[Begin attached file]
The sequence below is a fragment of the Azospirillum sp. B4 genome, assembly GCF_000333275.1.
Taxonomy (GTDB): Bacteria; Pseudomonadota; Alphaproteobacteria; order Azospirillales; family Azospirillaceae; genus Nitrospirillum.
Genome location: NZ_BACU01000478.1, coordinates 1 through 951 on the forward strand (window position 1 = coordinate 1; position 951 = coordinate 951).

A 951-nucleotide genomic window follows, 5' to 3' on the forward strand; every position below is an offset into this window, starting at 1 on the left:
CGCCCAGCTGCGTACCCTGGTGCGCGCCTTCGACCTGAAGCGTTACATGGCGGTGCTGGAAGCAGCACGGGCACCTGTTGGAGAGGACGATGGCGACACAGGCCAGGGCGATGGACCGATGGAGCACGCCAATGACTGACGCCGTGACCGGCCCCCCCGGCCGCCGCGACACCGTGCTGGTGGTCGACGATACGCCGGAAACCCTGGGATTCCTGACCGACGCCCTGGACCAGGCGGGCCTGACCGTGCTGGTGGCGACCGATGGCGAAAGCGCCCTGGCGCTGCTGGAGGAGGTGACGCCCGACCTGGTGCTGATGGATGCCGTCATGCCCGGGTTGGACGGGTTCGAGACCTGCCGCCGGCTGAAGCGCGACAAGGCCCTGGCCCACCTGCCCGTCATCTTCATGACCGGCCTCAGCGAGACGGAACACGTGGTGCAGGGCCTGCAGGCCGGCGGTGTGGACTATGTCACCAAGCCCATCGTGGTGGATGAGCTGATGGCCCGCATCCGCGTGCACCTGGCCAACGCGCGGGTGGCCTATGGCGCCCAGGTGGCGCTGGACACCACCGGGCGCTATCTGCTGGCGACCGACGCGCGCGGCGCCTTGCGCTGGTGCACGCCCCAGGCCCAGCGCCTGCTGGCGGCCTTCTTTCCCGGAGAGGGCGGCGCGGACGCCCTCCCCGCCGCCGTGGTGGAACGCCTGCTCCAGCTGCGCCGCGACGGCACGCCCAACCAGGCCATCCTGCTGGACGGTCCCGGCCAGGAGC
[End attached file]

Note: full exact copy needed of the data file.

The sequence below is a fragment of the Azospirillum sp. B4 genome, assembly GCF_000333275.1.
Taxonomy (GTDB): Bacteria; Pseudomonadota; Alphaproteobacteria; order Azospirillales; family Azospirillaceae; genus Nitrospirillum.
Genome location: NZ_BACU01000478.1, coordinates 1 through 951 on the forward strand (window position 1 = coordinate 1; position 951 = coordinate 951).

A 951-nucleotide genomic window follows, 5' to 3' on the forward strand; every position below is an offset into this window, starting at 1 on the left:
CGCCCAGCTGCGTACCCTGGTGCGCGCCTTCGACCTGAAGCGTTACATGGCGGTGCTGGAAGCAGCACGGGCACCTGTTGGAGAGGACGATGGCGACACAGGCCAGGGCGATGGACCGATGGAGCACGCCAATGACTGACGCCGTGACCGGCCCCCCCGGCCGCCGCGACACCGTGCTGGTGGTCGACGATACGCCGGAAACCCTGGGATTCCTGACCGACGCCCTGGACCAGGCGGGCCTGACCGTGCTGGTGGCGACCGATGGCGAAAGCGCCCTGGCGCTGCTGGAGGAGGTGACGCCCGACCTGGTGCTGATGGATGCCGTCATGCCCGGGTTGGACGGGTTCGAGACCTGCCGCCGGCTGAAGCGCGACAAGGCCCTGGCCCACCTGCCCGTCATCTTCATGACCGGCCTCAGCGAGACGGAACACGTGGTGCAGGGCCTGCAGGCCGGCGGTGTGGACTATGTCACCAAGCCCATCGTGGTGGATGAGCTGATGGCCCGCATCCGCGTGCACCTGGCCAACGCGCGGGTGGCCTATGGCGCCCAGGTGGCGCTGGACACCACCGGGCGCTATCTGCTGGCGACCGACGCGCGCGGCGCCTTGCGCTGGTGCACGCCCCAGGCCCAGCGCCTGCTGGCGGCCTTCTTTCCCGGAGAGGGCGGCGCGGACGCCCTCCCCGCCGCCGTGGTGGAACGCCTGCTCCAGCTGCGCCGCGACGGCACGCCCAACCAGGCCATCCTGCTGGACGGTCCCGGCCAGGAGC